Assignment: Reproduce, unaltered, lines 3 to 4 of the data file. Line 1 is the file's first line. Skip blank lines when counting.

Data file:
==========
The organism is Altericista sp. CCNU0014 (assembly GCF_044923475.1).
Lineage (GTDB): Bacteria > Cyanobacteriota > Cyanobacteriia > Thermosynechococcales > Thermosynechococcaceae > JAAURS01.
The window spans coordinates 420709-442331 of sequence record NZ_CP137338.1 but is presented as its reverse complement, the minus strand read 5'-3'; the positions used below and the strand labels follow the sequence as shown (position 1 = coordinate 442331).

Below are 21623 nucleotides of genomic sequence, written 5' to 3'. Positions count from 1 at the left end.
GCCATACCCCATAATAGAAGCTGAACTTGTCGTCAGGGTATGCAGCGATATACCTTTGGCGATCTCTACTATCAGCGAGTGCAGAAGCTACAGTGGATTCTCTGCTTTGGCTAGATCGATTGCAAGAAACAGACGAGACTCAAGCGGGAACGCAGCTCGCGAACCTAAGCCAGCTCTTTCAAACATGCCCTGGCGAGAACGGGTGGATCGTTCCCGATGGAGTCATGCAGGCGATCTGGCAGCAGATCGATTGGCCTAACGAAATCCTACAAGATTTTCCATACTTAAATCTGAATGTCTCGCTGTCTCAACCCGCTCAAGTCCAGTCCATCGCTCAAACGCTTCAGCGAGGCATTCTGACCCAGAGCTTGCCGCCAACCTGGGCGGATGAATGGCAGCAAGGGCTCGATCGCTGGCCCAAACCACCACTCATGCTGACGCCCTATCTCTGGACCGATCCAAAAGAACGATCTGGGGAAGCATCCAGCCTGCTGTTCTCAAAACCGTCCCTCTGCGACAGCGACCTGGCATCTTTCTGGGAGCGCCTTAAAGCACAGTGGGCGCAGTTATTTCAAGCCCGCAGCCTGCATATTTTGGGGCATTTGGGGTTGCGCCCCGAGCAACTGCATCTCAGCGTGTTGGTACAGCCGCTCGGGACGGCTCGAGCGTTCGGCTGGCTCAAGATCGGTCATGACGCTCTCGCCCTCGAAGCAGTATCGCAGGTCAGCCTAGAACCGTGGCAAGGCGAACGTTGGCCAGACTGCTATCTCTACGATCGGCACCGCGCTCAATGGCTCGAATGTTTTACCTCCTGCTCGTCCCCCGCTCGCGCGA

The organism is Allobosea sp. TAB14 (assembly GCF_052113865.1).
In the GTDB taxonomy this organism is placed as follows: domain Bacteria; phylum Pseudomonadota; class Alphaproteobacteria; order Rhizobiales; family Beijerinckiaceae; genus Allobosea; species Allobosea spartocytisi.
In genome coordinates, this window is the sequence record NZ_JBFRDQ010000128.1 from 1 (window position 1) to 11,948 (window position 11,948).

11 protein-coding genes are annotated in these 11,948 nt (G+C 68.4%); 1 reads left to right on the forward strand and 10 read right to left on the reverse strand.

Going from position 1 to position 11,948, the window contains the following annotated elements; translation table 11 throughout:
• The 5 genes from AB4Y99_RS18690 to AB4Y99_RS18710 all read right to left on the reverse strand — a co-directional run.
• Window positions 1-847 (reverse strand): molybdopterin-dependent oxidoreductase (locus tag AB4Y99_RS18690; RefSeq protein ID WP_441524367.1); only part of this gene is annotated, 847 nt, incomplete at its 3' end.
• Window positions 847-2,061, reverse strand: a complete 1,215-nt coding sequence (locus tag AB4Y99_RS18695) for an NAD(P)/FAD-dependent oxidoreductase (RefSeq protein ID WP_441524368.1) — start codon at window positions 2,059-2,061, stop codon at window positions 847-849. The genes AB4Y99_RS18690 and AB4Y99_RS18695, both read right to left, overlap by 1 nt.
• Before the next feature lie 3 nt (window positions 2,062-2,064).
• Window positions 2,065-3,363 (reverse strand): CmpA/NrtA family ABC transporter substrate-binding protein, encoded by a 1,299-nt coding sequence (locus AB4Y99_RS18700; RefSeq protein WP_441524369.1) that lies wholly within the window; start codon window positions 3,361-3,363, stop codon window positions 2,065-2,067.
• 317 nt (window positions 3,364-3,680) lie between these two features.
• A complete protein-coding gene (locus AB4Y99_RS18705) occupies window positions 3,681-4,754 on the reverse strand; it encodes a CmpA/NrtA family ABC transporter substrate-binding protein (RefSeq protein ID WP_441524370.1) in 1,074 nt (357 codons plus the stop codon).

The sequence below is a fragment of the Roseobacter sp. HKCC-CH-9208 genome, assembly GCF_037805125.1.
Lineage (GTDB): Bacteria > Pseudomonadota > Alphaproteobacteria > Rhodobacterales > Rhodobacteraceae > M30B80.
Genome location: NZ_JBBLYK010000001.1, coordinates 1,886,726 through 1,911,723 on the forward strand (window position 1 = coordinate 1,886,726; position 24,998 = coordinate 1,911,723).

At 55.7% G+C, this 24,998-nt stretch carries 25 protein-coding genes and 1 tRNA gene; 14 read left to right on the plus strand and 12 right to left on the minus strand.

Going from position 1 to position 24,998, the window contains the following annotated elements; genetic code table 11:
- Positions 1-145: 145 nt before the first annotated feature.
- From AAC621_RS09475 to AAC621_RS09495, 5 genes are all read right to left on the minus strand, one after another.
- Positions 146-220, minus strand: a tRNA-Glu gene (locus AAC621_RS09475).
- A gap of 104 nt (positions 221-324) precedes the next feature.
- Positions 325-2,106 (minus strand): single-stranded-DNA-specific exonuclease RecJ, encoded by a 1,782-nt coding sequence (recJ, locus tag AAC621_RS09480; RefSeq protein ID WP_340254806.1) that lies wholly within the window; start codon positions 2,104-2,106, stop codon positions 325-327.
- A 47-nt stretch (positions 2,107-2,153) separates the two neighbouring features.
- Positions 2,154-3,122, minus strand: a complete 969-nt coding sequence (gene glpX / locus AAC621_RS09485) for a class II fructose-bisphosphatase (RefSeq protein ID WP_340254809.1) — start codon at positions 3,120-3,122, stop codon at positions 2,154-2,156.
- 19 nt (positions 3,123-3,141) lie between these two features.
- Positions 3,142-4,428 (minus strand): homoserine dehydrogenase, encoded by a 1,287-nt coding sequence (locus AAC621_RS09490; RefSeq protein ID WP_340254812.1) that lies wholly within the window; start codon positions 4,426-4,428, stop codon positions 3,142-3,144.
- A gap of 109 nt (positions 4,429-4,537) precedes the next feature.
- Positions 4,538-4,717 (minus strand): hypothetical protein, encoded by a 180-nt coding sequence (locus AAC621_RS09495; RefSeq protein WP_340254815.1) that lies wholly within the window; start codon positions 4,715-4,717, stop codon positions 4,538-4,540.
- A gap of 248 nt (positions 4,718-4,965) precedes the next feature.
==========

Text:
The window spans coordinates 420709-442331 of sequence record NZ_CP137338.1 but is presented as its reverse complement, the minus strand read 5'-3'; the positions used below and the strand labels follow the sequence as shown (position 1 = coordinate 442331).

Below are 21623 nucleotides of genomic sequence, written 5' to 3'. Positions count from 1 at the left end.